This show is so wonderful! I'm giving it a 9.

Sunday, January 11, 2009


How pretty is this wee little knot ring?


For dinner tonight we had the most amazing soup. Everytime we make it, it's eye-rollingly good. Here it is:

Mushroom Barley Soup

4 servings (serving size: 1 1/2 cups)
1 1/2 teaspoons olive oil
1 1/2 cups chopped onion
1 cup thinly sliced carrot
1 (8-ounce) package presliced mushrooms
1/2 cup uncooked pearl barley
4 3/4 cups rich turkey stock
1/3 cup finely chopped celery
1/2 teaspoon salt
1/2 teaspoon chopped fresh or 1/4 teaspoon dried thyme
Heat the oil in a large saucepan over medium-high heat. Add onion, carrot, and mushrooms; sauté 7 minutes or until golden brown. Stir in barley, and sauté 2 minutes. Add stock, celery, and salt, and bring to a boil. Cover, reduce heat, and simmer 20 minutes. Add thyme, and cook 5 minutes.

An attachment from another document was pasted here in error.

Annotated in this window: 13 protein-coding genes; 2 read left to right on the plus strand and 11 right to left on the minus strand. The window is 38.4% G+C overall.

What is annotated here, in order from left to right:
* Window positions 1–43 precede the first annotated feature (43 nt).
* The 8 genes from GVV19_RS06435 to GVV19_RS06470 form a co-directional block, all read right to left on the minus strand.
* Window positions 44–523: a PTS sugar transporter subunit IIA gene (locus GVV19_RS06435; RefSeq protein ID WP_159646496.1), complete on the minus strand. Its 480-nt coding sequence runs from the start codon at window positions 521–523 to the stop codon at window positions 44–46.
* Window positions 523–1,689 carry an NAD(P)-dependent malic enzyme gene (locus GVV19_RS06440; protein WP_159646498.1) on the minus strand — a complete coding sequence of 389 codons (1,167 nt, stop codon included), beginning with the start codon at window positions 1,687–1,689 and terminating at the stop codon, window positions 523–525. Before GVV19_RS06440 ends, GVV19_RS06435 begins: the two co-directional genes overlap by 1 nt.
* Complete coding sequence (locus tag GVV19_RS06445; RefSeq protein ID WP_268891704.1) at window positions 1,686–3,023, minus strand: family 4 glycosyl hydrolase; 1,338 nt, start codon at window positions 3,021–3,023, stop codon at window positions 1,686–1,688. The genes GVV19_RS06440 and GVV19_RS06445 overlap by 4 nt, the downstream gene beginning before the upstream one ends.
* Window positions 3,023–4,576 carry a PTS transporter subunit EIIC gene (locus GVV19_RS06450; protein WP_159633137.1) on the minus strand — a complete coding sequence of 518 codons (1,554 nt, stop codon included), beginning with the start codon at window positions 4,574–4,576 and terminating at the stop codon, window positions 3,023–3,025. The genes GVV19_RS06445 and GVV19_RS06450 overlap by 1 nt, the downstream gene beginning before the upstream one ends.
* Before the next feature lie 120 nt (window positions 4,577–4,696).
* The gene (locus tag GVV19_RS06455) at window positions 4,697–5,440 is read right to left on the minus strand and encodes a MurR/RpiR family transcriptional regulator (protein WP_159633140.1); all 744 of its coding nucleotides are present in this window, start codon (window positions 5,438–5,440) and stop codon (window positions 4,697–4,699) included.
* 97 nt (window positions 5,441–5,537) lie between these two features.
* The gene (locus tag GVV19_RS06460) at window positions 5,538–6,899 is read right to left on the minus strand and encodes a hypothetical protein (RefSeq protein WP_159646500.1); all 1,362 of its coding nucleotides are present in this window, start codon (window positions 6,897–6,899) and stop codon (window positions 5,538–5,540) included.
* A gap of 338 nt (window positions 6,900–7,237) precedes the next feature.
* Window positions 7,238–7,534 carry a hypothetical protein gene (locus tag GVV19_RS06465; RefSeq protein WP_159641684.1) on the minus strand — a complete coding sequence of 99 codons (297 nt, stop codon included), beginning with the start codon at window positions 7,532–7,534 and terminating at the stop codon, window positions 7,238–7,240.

It's from Cokking Light magazine and so seriously good. Oh - and you can easily substitute chicken stock for the turkey stock. I thought it was better with the chicken stock actually.

Regular rotation

South African stories

Yet another online Netflix watching, The Cape of Good Hope is about a bunch of people in South Africa connected by an animal shelter. Its a whole bunch of fluff, and only some of it is good fluff. The film tries to tell 3 different stories, but only one of them is interesting. I liked the bit about the refugee and the domestic. It was well done and nice to watch. The rest of it was kind of dull.
Only giving this one a 4 on the Claire-o-meter.

Blog o' the Day - A Striped Armchair

A Striped Armchair is another litblog! This one I blame completely for getting me involved in too many reading challenges. She makes them look like so much fun.